knowledge of the definite and purely geographical meaning 
which in the days of Augustus and later attached itself to the 
two terms in question. Under the title of " Insulae maxi- 
mae," 1 Hyginus begins a long enumeration, where may be 
found Sicily, Sardinia, Crete, Cyprus, Rhodes, Euboea, 
Tenedos, and Corsica. As his very last item he gives a list 
of the Cyclades : " Cyclades insulae sunt novem, id est 
Andros, Myconos, Delos, Tenos, Naxos, Seriphus, Gyarus, 
Paros, Rhene " (Rhenea). The first point noticeable here 
is that the only two islands specifically named by Thucy- 
dides as Cyclades, Melos and Thera, are not included in 
Hyginus list. Another point against the list is that Delos 
and Rhenea appear in it, and thus themselves figure 
among their own surroundings. This is enough to dis 
credit Hyginus list, even if we had not Strabo s. 2 

Strabo has evidently considered the whole question in 
all its bearings, for he not only gives his own opinion in 

1 Fab. 276. Curiously enough Mauritania, Egypt, and Sicyon are 
classed here among insulae. This has something to do with an ambiguity 
in the Latin word insula, which applied to buildings and precincts which 
were definitely marked off from their surroundings. That there was, how 
ever, some real confusion in Hyginus mind is shown by his phrase for 
Egypt: " quam Nilus circumlavat. " 

z See Theocritus, Id. XVII. 58 and ff., where there is a curious reproduc 
tion of the Delian birth legend of Apollo. Ptolemy, whose praises the 
poem sings, was born on Cos, which comparatively unwieldy island cried 
aloud for joy, and took Ptolemy new-born into her arms, exclaiming in 
substance : Blessings on thee, and mayest thou honour me even as 
Apollo honoured Delos, and love me as Apollo loved Rhenea." This 
shows how inseparable were Delos and Rhenea in the poet s mind, and 
makes evident that it was as absurd to count the one as the other among 
the Cyclades. Delos and Rhenea were the centre, while the Cyclades 
were the circumference. In the Encyclop&dia Britannica, be it said, 
only ten Cyclades are named, for two of the twelve there given are Delos 
and Rhenea. Now the only two authorities who name Delos and Rhenea 
among the islands that surrounded them are Hyginus, whose list is of 
nine only, and Stephanus Byzantius, who names twenty-three : twenty- 
one beside the two centre islands. It seems useless to attempt thus to 
tamper with the authorities at this late day, and by far the best considered 
list is undoubtedly Strabo s, from which Delos and Rhenea are excluded. 
See Pauly, s.v. "Sporades. " 


the matter by naming the Cyclades, but also he corrects 
Artemidorus. He enables us, furthermore, to get a fairly 
adequate list of the islands which he considered to be 
Sporades, and he separates from both Cyclades and 
Sporades various important islands and groups of islands 
along the coast of Asia Minor.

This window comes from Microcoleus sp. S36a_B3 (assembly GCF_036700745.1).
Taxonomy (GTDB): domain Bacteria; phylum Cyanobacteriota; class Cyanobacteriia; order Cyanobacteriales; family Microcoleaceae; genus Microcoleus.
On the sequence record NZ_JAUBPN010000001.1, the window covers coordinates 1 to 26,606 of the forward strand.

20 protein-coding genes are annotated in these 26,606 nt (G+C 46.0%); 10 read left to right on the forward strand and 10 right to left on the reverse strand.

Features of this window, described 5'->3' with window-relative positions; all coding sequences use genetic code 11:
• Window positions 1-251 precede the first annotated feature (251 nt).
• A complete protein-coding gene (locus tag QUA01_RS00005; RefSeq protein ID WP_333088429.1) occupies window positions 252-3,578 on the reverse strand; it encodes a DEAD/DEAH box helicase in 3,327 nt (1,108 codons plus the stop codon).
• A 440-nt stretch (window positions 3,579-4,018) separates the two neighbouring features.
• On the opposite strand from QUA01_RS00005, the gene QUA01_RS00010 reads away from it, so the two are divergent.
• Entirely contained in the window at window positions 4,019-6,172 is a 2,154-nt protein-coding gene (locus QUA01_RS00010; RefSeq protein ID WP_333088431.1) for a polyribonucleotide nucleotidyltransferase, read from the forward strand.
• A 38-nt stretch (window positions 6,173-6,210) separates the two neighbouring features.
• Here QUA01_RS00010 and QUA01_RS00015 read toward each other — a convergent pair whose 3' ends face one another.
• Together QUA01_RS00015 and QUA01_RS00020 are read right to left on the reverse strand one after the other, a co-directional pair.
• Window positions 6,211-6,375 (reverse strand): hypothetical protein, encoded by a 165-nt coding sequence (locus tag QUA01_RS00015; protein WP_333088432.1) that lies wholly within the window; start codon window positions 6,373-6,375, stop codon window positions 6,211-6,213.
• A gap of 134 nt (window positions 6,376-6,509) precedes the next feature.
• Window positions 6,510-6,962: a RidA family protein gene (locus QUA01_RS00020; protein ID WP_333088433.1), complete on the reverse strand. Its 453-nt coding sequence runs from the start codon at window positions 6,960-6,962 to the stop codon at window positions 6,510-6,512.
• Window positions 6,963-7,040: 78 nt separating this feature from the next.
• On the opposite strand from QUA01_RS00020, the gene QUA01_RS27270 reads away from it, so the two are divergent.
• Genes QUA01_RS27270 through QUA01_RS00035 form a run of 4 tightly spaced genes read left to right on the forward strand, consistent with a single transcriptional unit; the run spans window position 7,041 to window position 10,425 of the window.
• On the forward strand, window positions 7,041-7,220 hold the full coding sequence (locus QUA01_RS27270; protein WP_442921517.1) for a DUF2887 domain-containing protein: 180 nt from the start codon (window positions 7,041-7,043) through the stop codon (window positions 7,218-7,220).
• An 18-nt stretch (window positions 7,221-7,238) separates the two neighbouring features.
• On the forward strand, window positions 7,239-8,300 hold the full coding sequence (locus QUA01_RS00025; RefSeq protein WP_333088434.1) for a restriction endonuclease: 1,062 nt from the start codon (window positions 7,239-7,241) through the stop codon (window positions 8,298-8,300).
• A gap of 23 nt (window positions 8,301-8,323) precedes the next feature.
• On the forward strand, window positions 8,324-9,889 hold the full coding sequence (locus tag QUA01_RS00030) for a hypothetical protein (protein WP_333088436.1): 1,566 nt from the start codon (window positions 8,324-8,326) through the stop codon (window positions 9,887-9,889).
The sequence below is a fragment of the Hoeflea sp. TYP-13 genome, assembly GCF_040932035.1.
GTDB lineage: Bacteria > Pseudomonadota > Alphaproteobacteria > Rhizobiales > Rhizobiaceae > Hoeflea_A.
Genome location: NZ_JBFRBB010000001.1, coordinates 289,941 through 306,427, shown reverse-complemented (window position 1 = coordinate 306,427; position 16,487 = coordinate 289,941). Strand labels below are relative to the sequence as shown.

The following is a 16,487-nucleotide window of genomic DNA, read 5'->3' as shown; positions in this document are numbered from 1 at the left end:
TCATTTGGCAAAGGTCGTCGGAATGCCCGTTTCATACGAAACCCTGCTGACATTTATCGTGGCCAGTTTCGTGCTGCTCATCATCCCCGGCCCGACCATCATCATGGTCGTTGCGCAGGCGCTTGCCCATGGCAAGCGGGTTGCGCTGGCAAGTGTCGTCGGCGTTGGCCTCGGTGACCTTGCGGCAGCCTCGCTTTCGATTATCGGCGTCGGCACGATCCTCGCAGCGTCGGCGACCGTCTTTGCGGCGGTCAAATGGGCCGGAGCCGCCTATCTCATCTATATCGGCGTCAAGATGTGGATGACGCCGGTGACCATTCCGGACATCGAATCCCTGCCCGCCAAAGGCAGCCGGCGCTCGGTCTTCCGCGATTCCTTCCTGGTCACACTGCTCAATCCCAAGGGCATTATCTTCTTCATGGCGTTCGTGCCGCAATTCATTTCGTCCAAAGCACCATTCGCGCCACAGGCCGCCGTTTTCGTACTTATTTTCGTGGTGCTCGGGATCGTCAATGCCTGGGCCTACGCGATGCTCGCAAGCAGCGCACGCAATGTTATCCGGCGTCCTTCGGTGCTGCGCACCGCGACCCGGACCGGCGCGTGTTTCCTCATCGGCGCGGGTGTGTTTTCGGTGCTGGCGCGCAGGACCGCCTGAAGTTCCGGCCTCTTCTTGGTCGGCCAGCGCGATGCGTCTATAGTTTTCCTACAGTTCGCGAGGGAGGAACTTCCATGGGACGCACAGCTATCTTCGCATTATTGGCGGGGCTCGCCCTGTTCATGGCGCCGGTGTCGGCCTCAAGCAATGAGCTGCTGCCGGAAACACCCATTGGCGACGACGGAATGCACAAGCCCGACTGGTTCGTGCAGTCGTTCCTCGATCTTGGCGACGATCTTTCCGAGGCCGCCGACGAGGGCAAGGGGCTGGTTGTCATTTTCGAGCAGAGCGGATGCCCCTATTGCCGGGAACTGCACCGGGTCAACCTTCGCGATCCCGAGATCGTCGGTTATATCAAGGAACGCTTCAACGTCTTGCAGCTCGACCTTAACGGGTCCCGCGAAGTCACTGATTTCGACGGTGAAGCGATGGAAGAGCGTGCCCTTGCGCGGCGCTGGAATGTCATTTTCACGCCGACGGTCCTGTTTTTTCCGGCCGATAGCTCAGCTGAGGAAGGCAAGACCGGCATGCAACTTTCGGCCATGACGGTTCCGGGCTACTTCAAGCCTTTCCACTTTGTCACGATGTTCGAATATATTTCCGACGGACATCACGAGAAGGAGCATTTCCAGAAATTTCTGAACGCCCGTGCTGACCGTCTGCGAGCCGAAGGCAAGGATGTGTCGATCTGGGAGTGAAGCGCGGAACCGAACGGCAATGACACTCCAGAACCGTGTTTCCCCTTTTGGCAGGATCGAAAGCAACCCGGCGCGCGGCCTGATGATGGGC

To begin with, Strabo does not regard the Cyclades 
solely as a collective name for a group of islands. They 
are, as contrasted with the Sporades, famous islands singled 
out from among less noteworthy ones : kv 8e ravrats (islands 
near Crete) at re Kv/cAaSes curt Kat at 27ro/)tt8e5, at /xev atai 
^Hi/Tip?? at 8 da-rjfjLorepai, p. 474, book x. ; again in speaking 
of islands in the Aegean sea a much smaller expanse, 
according to his definition of it, than what we call the 
Aegean he says tv 8e TO> Atyatw /xaAAoy airny re rj 
/cat at avrrjv KvtfAaSes /cat at ravrats 
2/7ro>aS9, >v etcrt Kat at Xt ^Oeio a.i Trepl Ttjv KpryTT^v, p. 4^5 
ibid. ; and again, a little farther down the same page, 
Strabo indicates the religious nature of the bond between 
Delos and the Cyclades, not without a confirmation of his 
previous implication that the Cyclades are islands of 
especial note, and therefore set apart from the others. 
These are his words : cvSogov 8 eTrofyo-av avrrjv (Delos) at 
s vfjcroi, KaAoryxevat K/uKAaSes, Kara rt/x^v Trc/xTrowai 
$ea)/)oi;s re Kat 0wrtas Acat ^opovs Tra.p6f.vutv 
Ls re tv avry crvva,yov(ra,L /xeyaAag. The sub- 
stance of this important passage is that Delos largely 
owed its glory to the honours paid it by the surrounding 
Cyclades, whose communities as such constantly deputed 
sacred embassies, provided solemn sacrifices, and sent 
choirs of maidens to add beauty and solemnity to Delian 
festal gatherings. Such in general terms were the Cyclades, 
islands far more noteworthy than the Sporades. A detailed 
examination of Strabo s account and list first of the 
Sporades and then of the Cyclades is now necessary. If it 
be desired to give a list of the Sporades according to 
Strabo, the matter will be a difficult one. But though he 


does not mention all, the following are some of them. 
Thera (p. 484, and cf. p. 485 quoted above), Thucydides 
to the contrary notwithstanding, is one of Strabo s Aegean 
Sporades, Amorgos is distinctly classed as such (p. 487 
end). Anaphe is classed along with Thera (p. 485, cf. 
Apollonius Rhod. iv. 1709), Sicinos, los, Pholegandros, 
and Gyaros, as of the Sporades, so that all insignificant 
islands in the neighbourhood of the Cyclades are added to 
those of equally small pretensions to the eastward the 
Carpathos group, the Calydnae isles, and all manner of 
small fry in the neighbourhood of Rhodes, Cos, and Samos 
these are the Sporades. 1 

And now for the list 01 the chosen Cyclades given by 
Strabo (p. 485, book x.) He says somewhat vaguely : 
" The number given to begin with was twelve, 2 but several 
have been added to the list." Then he quotes Artemi- 
dorus an Ephesian who wrote eleven books on geography 

1 For fuller information from other authors as well as Strabo, see the 
article "Sporades" in Pape s Worterbuch der Eigennamen, where a list 
is given as follows : Anaphe, Astypalaea, Amorgos- Patage, Autoniate or 
Hiera, Ascania, Azibinthia, Atragia, Aigilia, Bouporthmos - Machia,